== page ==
They also said that it’s trivial nowadays for an attacker to elevate privileges and then run something like InfinityHook or the new ByePg to establish a permanent foothold in the kernel itself, and open the door for the return of rootkits on Windows 10, a place where they haven’t really managed to infect on the same numbers as they did with older Windows versions like XP, Vista, and 7.
When this reporter reached out to Microsoft in 2017, the OS maker said they were not ignoring the issue, but they were just not prioritizing it as a security flaw.
At Microsoft, security flaws get fixed right away and patches are delivered via the monthly Patch Tuesday process. Bugs, on the other hand, are patched on a biannual cycle.
For its credit, Microsoft did patch GhostHook somewhere in late 2017, but nobody knew it happened for weeks. A patch for InfinityHook was also shipped in Windows Insider builds in September, and is most likely included with Windows 10 v1909, released earlier this month.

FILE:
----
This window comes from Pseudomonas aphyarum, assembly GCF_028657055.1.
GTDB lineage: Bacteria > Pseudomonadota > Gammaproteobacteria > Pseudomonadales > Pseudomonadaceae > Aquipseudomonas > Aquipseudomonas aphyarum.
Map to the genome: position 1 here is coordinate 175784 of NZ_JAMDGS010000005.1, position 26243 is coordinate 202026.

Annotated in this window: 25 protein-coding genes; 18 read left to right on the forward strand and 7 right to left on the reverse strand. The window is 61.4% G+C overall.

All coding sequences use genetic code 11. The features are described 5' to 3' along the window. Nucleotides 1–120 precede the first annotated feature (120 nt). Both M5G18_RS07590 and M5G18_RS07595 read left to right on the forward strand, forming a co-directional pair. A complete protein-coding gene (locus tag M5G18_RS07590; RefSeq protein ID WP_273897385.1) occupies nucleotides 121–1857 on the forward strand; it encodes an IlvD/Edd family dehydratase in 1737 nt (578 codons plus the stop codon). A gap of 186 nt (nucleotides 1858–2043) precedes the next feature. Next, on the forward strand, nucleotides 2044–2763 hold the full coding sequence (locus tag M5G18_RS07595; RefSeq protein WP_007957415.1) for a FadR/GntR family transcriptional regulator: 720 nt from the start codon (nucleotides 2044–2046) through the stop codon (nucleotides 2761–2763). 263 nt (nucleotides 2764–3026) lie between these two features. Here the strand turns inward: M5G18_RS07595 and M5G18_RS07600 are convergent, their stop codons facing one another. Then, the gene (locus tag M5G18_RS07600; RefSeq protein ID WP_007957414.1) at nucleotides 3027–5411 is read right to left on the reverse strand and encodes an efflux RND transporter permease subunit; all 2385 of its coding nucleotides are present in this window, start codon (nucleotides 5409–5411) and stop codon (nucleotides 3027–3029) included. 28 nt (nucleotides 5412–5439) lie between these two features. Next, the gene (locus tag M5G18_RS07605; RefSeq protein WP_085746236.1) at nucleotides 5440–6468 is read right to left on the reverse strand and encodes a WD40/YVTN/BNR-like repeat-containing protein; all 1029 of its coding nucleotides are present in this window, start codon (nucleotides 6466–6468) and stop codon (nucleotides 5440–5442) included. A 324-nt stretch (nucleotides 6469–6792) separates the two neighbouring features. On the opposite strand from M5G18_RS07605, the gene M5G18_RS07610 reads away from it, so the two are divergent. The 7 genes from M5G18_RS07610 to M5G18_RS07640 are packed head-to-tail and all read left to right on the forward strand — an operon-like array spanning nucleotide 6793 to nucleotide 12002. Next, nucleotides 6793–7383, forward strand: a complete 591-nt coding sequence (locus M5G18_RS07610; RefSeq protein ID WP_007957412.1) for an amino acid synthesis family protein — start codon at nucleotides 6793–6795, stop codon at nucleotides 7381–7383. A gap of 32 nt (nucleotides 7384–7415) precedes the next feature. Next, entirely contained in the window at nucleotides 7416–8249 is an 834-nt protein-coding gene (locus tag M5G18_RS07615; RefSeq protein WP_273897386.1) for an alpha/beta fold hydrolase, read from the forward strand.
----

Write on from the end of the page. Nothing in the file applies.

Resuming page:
ByePG remains unpatched, and Bölük, just like the other security researchers before him, is now feeling that his research work is being spurned.
The researcher told ZDNet in a private conversation that he understood Microsoft’s bug bounty program’s rules, and that he would not be eligible for a monetary payout. However, he feels that Microsoft is downplaying the severity of these exploits and delaying patches unnecessarily, opening the door for possible attacks.
Rules will not be changing
From our interactions with Microsoft’s public relations staff, we knew we wouldn’t get a straight answer to our questions, so we reached out to a Microsoft employee who works part of the company’s bug program and provided anonymity for his statements.